The Forest Bookstore

At the heart of the Scottish Borders, the Forest Bookstore is an independent bookshop that was founded in 2006. It stocks a wide yet discerning range of literary fiction and non-fiction titles, with a core collection of literature, art and environment books. To find out more, we spoke with Allan, the shop’s founder and manager, about the Forest Bookstore’s place in Selkirkshire and the Borders, and its plans for the future.

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1. The Forest Bookstore has been said to be a mainstay of the cultural life of the Scottish Borders. However, it has been a challenging couple of years for bookshops around the world. How have you been able to maintain your connection and commitment to the local community?

Beyond sporadic deliveries of books on our shelves, on foot, by bicycle or by car, ’20-’21 lockdowns meant long closures, some enjoyable gardening and time for making things, as well as sustained reading projects in near isolation. Since early summer loyal readers re-awakened us with telephone orders and email enquiries. Then visits to the bookshop began to surge. Perhaps losing privileges allowed us all to see what is good and vital in literary culture and those extraordinary threads of connection through street life or open-minded, unrestricted travel once again? Undoubtedly, grants from the government sustained us financially, making a slow recovery possible.

2. What’s it like running an independent bookshop in the central Market Place of Selkirk? What do you hope your shop brings to the local area – both now as well as when it is business as usual?

As ex-academics, we had imagined an art-literature-ecology axis as the only viable cultural platform for a serious and uplifting bookshop. The ‘independent’ part means that we don’t do mainstream commerce, that we help in the leading out from narrow self-interest or work and career specialisms, that we serve some collective ethical being. Draw a radial map with ‘Market Place, Selkirk, Scottish Borders’ and it leads to individuals, communities, associations, mostly well-meaning, thoughtful, caring, and all with creative energies.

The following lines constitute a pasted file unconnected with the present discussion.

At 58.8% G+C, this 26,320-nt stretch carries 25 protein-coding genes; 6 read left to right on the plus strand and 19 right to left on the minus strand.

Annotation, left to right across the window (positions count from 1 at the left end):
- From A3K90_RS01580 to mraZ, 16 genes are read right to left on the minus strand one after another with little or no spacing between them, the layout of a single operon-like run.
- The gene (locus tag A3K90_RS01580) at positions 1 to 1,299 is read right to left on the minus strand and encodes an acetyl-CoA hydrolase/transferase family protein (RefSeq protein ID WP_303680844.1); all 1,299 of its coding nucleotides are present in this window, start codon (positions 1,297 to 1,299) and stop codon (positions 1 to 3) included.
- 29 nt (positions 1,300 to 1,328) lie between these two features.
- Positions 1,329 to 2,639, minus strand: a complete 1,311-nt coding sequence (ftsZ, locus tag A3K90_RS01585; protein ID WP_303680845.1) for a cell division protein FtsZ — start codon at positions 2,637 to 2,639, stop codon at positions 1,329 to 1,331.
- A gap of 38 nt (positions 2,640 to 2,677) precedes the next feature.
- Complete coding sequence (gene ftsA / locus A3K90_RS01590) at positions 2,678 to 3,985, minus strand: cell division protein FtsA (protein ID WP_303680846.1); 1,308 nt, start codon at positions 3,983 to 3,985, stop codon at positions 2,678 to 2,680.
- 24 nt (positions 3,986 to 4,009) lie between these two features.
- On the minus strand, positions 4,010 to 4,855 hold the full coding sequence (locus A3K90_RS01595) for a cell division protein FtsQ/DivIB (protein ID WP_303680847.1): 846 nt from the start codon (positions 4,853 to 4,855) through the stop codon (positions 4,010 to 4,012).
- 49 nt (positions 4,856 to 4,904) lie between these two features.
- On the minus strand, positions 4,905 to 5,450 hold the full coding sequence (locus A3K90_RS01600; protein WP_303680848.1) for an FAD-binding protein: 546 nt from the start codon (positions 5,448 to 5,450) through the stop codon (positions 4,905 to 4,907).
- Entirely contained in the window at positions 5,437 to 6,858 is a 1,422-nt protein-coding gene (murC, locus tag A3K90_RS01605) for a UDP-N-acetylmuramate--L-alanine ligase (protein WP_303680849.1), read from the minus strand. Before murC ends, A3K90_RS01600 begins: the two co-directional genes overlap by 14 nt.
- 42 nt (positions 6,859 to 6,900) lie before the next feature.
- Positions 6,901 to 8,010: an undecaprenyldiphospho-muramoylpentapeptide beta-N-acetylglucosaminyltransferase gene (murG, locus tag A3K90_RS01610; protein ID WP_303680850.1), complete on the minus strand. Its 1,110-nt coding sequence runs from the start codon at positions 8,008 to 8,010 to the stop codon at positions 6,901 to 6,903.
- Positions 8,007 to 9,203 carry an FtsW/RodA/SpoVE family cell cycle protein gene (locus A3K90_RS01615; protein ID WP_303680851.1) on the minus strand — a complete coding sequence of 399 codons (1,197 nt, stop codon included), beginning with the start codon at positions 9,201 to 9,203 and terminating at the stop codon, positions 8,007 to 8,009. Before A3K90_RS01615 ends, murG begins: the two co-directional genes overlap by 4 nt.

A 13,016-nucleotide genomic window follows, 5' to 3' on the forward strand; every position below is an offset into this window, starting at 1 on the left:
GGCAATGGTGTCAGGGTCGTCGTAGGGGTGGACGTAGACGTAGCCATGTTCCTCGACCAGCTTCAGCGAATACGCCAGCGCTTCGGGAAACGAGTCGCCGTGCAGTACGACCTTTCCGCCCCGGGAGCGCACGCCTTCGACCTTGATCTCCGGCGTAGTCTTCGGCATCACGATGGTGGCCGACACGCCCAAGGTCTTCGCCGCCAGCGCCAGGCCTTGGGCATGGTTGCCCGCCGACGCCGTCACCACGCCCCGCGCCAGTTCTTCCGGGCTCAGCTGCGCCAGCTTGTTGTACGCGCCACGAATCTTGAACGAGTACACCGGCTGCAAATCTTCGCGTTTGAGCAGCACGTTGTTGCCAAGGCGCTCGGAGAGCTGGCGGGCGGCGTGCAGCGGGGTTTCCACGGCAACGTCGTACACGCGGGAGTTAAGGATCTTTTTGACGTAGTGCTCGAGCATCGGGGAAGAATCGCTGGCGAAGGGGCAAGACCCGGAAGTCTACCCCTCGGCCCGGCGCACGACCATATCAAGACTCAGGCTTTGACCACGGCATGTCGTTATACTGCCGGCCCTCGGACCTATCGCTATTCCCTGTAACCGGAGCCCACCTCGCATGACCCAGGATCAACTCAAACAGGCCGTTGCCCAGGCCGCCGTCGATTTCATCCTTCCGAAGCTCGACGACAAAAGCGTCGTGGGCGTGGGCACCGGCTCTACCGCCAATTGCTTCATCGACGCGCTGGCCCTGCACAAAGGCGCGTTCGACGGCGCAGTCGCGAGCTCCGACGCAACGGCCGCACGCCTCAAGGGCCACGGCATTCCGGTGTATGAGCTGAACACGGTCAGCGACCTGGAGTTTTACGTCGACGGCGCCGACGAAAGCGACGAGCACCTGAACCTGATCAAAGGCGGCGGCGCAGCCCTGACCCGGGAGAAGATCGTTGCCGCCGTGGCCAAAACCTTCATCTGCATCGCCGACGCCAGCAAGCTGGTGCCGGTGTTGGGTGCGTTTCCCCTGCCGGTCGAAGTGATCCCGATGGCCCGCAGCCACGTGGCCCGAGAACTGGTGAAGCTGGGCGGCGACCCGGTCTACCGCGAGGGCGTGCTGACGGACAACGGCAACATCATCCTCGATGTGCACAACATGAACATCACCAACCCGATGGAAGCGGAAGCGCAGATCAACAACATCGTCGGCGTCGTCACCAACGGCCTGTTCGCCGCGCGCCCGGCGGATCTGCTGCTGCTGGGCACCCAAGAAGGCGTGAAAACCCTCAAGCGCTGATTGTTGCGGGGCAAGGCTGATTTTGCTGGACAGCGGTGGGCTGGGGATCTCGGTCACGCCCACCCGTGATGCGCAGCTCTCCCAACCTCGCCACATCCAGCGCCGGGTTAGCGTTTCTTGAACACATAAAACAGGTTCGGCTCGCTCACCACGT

3. How do you go about choosing the installations you feature in your gallery space?

Ah, the art work. Well, it happens only occasionally, perhaps twice or three times a year, as with book launches. Two walls and a few plinths is a limitation demanding selectivity and re-invention. We have exhibited prints, paintings, sculptures, drawings, photographs and artist’s books. All have been from artworld practitioners of local and national standing, either people we know or artists who live locally and befriend the bookshop. Most artists live in the margins far from the cosmopolitan ‘centre’ (even though they may have that in sight).

4. How do you go about choosing the books that line your shelves?

The whole space is arranged in small, inter-locking zones: modern fiction, poetry, philosophy- politics – culture, design-architecture-art, ecology-environment, food & plants, travel writing, children’s books. Anne and I read English & Scottish Literature, Art History, Moral Philosophy and Drama between us (at Glasgow, Aberdeen, and Edinburgh universities) then we taught and lectured for twenty years. Avoiding complete self-indulgence is an issue…so we mix our taste with the best of customer choices, ‘troubled’ critical reviews from journals, and publishers’ advance catalogues (Yale, Verso, Reaktion for sure). Speculative international, multi-cultural enquiry guides our selection too, so there’s lots of fiction in translation. It’s all very far away from ‘Brexit’.

5. And finally, do you have any exciting plans for the shop in the coming months that you’d like to share with us?

We’re still bound by the wider society’s faltering return to health and well-being. As the social and productive fabric gets stronger again, so will we. A small publishing concern might do well, with the bookshop as parent body. There is a need for a Scottish journal in the area of ‘image-music-text’, with mainland, islands and international contributions. We’ll see. That would be terrestrial print and some kind of digital archive.